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he hears the hosannas of the disciples, and beholds the procession approach towards the gates of Jerusalem: he turns himself to the city, and breaks forth in transport, "Rejoice greatly, O daughter of Sion; "shout, O daughter of Jerusalem!" Religion, then, hath its joys; a prophet calleth us to exult and shout; and often as this holy season returneth, the church secondeth his call. Her services dispel the gloom of melancholy, and put gladness into the hearts of all her children. They are wonderfully calculated to renew good impressions in our minds, to increase our faith, to invigorate our hope, to blow up the sacred fires of devotion and charity, and to fill us with holy and heavenly tempers. They produce a joy "which no man taketh from us," and in which "a stranger intermeddleth not:" they inspire a pleasure which no pain can overcome, of which no time can deprive us, and which death will perfect and ensure to us for ever. Perverse Jerusalem rejected joy, and chose sorrow for her portion. Glad tidings came to the Gentiles, and were gladly received. The Christian church, formed of them, is now the daughter of Sion, and the new Jerusalem. To her the promises are transferred and made good. She therefore obeyeth the prophet's injunctions; she continually, with the holy Virgin, "magnifieth "the Lord, and her spirit rejoiceth in God her "Saviour."

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The next words of our prophet assign the reason why Jerusalem was called upon to rejoice, namely, the approach of her King: "Behold thy King "cometh unto thee." A person was to visit Jeru

salem, who should deserve to be emphatically styled "her King." The nations had their kings and conquerors, their Nebuchadnezzars and Cyruses, their Alexanders and Cæsars; these appeared, in their turns, upon the stage, contending for the empire of the world. Each performed the part assigned him by an all-directing Providence, and then vanished away. Sion beheld all these changes, and still survived the commotions occasioned by them. The prophets had promised her a King, who should overcome her enemies and triumph gloriously; who should erect, in the time of the fourth great monarchy, an universal and everlasting kingdom, and give laws to the world; nay, who should govern all things in heaven and earth. At the time predicted, not only Jerusalem looked for a completion of the prophecies, but the whole earth sat still, expecting that Judea should give her a king. And, lo, the promised King of the Jews is born of the royal house and lineage of David. All the circumstances of his birth, the words of his mouth, and the actions of his life, demonstrate him to be the Messiah, foretold by the prophets from the beginning of the world. He cometh to his own, and Jerusalem is commanded to rejoice and shout; but his own receive him not, and Jerusalem turns a deaf ear to the voices of all her prophets, not suffering herself to believe that any thing said by them could refer to Jesus of Nazareth, Her heart was depraved and hardened: she demanded to be put in possession of the empire of this world; she despised the appearance of her King,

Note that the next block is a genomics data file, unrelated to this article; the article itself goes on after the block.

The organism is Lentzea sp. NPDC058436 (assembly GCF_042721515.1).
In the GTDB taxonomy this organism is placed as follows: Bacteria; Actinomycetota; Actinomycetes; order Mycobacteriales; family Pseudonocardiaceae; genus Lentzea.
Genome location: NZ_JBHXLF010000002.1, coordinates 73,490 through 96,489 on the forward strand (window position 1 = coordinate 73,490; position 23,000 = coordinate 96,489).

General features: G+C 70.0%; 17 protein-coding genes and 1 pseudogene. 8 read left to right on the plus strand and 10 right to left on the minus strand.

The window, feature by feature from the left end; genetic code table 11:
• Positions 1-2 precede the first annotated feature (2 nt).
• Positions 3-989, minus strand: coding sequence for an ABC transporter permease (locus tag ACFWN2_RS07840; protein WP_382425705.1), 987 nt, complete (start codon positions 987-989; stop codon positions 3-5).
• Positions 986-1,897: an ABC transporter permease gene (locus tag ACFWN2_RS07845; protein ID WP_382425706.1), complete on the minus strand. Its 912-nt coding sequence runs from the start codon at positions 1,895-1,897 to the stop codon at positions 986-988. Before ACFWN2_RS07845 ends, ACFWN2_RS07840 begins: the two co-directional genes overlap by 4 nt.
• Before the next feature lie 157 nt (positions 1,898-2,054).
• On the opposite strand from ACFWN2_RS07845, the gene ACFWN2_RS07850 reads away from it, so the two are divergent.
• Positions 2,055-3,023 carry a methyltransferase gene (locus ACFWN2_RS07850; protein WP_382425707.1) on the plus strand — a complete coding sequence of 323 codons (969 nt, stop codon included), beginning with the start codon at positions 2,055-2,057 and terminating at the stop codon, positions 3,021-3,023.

with the acclamations of an ignoble multitude, and soon nailed a SPIRITUAL monarch to the cross.

With how different sensations are the members of the Christian church affected when they hear the words of Zechariah, "Behold, thy King cometh